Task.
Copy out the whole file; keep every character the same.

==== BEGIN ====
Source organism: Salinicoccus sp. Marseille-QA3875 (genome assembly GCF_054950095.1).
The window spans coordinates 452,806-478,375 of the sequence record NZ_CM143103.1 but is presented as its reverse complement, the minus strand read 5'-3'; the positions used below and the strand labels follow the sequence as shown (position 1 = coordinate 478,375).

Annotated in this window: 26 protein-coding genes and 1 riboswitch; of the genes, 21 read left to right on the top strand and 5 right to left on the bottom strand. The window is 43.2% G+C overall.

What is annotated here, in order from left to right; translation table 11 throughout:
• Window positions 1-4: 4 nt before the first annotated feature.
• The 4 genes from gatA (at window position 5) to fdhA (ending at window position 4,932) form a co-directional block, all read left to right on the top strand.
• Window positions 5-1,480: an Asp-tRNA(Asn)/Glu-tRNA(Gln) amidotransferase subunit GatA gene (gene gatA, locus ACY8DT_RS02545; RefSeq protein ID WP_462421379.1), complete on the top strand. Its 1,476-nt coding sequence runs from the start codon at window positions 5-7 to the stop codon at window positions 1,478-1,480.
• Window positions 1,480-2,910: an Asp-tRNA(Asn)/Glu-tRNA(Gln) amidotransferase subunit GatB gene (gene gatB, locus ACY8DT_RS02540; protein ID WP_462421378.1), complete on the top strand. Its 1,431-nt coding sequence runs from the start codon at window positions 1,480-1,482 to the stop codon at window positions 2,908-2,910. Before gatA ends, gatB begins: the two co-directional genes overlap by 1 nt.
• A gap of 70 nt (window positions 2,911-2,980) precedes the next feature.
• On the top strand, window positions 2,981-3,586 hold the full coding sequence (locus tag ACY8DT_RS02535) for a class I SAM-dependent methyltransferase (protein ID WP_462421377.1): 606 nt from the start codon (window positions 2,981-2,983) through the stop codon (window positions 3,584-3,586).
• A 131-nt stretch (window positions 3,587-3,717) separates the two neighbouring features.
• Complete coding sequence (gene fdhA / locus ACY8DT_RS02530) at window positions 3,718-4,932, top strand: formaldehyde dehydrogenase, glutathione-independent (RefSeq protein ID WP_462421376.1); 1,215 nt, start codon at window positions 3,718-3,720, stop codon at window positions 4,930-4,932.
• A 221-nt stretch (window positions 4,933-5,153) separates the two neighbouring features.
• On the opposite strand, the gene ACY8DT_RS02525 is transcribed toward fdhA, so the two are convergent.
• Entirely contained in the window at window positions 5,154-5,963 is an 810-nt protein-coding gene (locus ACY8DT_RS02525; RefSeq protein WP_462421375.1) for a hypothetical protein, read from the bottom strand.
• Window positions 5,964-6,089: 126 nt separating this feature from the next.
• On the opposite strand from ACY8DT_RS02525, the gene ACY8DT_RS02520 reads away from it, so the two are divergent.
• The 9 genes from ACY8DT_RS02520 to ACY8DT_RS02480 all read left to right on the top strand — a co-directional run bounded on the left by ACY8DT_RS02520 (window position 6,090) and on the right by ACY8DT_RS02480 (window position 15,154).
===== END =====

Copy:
Source organism: Salinicoccus sp. Marseille-QA3875 (genome assembly GCF_054950095.1).
The window spans coordinates 452,806-478,375 of the sequence record NZ_CM143103.1 but is presented as its reverse complement, the minus strand read 5'-3'; the positions used below and the strand labels follow the sequence as shown (position 1 = coordinate 478,375).

Annotated in this window: 26 protein-coding genes and 1 riboswitch; of the genes, 21 read left to right on the top strand and 5 right to left on the bottom strand. The window is 43.2% G+C overall.

What is annotated here, in order from left to right; translation table 11 throughout:
• Window positions 1-4: 4 nt before the first annotated feature.
• The 4 genes from gatA (at window position 5) to fdhA (ending at window position 4,932) form a co-directional block, all read left to right on the top strand.
• Window positions 5-1,480: an Asp-tRNA(Asn)/Glu-tRNA(Gln) amidotransferase subunit GatA gene (gene gatA, locus ACY8DT_RS02545; RefSeq protein ID WP_462421379.1), complete on the top strand. Its 1,476-nt coding sequence runs from the start codon at window positions 5-7 to the stop codon at window positions 1,478-1,480.
• Window positions 1,480-2,910: an Asp-tRNA(Asn)/Glu-tRNA(Gln) amidotransferase subunit GatB gene (gene gatB, locus ACY8DT_RS02540; protein ID WP_462421378.1), complete on the top strand. Its 1,431-nt coding sequence runs from the start codon at window positions 1,480-1,482 to the stop codon at window positions 2,908-2,910. Before gatA ends, gatB begins: the two co-directional genes overlap by 1 nt.
• A gap of 70 nt (window positions 2,911-2,980) precedes the next feature.
• On the top strand, window positions 2,981-3,586 hold the full coding sequence (locus tag ACY8DT_RS02535) for a class I SAM-dependent methyltransferase (protein ID WP_462421377.1): 606 nt from the start codon (window positions 2,981-2,983) through the stop codon (window positions 3,584-3,586).
• A 131-nt stretch (window positions 3,587-3,717) separates the two neighbouring features.
• Complete coding sequence (gene fdhA / locus ACY8DT_RS02530) at window positions 3,718-4,932, top strand: formaldehyde dehydrogenase, glutathione-independent (RefSeq protein ID WP_462421376.1); 1,215 nt, start codon at window positions 3,718-3,720, stop codon at window positions 4,930-4,932.
• A 221-nt stretch (window positions 4,933-5,153) separates the two neighbouring features.
• On the opposite strand, the gene ACY8DT_RS02525 is transcribed toward fdhA, so the two are convergent.
• Entirely contained in the window at window positions 5,154-5,963 is an 810-nt protein-coding gene (locus ACY8DT_RS02525; RefSeq protein WP_462421375.1) for a hypothetical protein, read from the bottom strand.
• Window positions 5,964-6,089: 126 nt separating this feature from the next.
• On the opposite strand from ACY8DT_RS02525, the gene ACY8DT_RS02520 reads away from it, so the two are divergent.
• The 9 genes from ACY8DT_RS02520 to ACY8DT_RS02480 all read left to right on the top strand — a co-directional run bounded on the left by ACY8DT_RS02520 (window position 6,090) and on the right by ACY8DT_RS02480 (window position 15,154).